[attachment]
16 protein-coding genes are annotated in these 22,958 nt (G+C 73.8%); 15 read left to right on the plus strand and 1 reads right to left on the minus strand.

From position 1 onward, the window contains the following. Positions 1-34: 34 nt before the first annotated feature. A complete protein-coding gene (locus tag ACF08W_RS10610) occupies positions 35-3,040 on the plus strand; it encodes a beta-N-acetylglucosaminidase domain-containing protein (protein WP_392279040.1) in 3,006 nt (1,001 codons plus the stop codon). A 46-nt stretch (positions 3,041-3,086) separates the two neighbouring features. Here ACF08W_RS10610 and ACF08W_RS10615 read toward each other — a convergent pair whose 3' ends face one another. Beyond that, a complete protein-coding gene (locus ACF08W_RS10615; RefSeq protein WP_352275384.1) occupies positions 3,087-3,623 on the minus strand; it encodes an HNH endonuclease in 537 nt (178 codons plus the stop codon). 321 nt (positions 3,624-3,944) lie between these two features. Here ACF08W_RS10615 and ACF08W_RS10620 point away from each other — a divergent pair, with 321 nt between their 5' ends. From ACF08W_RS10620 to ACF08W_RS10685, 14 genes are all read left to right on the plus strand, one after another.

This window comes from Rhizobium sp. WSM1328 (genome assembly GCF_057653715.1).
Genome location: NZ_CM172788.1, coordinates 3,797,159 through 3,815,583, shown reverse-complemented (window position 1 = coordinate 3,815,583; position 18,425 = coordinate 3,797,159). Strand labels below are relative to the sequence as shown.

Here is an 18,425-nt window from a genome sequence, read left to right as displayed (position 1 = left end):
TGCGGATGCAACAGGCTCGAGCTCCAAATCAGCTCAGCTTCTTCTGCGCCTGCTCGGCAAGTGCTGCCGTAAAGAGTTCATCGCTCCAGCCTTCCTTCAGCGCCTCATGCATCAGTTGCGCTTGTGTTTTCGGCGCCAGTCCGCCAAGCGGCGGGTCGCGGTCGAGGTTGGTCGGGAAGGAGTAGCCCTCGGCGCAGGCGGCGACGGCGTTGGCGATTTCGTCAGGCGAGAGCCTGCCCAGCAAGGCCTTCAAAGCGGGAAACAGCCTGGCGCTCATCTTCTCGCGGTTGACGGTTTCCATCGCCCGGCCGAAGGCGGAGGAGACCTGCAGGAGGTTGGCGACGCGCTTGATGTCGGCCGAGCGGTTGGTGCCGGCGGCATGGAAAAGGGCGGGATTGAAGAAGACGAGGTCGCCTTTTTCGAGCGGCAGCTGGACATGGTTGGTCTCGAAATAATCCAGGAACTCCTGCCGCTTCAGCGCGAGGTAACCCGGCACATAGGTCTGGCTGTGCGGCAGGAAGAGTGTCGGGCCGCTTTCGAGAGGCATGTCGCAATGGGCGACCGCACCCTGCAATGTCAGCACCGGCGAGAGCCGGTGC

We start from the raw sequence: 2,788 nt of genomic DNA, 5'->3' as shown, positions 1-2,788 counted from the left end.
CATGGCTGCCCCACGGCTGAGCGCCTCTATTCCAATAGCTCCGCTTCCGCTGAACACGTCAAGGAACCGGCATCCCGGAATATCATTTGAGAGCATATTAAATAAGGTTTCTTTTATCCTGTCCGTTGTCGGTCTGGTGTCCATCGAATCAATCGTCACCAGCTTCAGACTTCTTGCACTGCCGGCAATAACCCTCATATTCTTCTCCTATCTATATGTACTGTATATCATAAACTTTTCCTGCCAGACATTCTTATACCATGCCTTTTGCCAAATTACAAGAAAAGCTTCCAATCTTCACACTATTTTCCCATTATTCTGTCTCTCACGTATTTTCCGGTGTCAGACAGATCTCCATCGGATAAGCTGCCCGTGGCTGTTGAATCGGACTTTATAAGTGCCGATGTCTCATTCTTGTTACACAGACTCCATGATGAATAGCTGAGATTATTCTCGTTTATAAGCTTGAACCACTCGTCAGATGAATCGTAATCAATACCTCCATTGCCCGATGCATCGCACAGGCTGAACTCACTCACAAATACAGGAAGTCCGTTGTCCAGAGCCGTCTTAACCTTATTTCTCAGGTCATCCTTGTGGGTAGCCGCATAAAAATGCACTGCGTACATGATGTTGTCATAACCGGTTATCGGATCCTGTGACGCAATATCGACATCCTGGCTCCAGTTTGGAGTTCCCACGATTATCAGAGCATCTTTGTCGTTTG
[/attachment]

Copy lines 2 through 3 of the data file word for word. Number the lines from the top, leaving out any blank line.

From position 1 onward, the window contains the following. Positions 1-34: 34 nt before the first annotated feature. A complete protein-coding gene (locus tag ACF08W_RS10610) occupies positions 35-3,040 on the plus strand; it encodes a beta-N-acetylglucosaminidase domain-containing protein (protein WP_392279040.1) in 3,006 nt (1,001 codons plus the stop codon). A 46-nt stretch (positions 3,041-3,086) separates the two neighbouring features. Here ACF08W_RS10610 and ACF08W_RS10615 read toward each other — a convergent pair whose 3' ends face one another. Beyond that, a complete protein-coding gene (locus ACF08W_RS10615; RefSeq protein WP_352275384.1) occupies positions 3,087-3,623 on the minus strand; it encodes an HNH endonuclease in 537 nt (178 codons plus the stop codon). 321 nt (positions 3,624-3,944) lie between these two features. Here ACF08W_RS10615 and ACF08W_RS10620 point away from each other — a divergent pair, with 321 nt between their 5' ends. From ACF08W_RS10620 to ACF08W_RS10685, 14 genes are all read left to right on the plus strand, one after another.

This window comes from Rhizobium sp. WSM1328 (genome assembly GCF_057653715.1).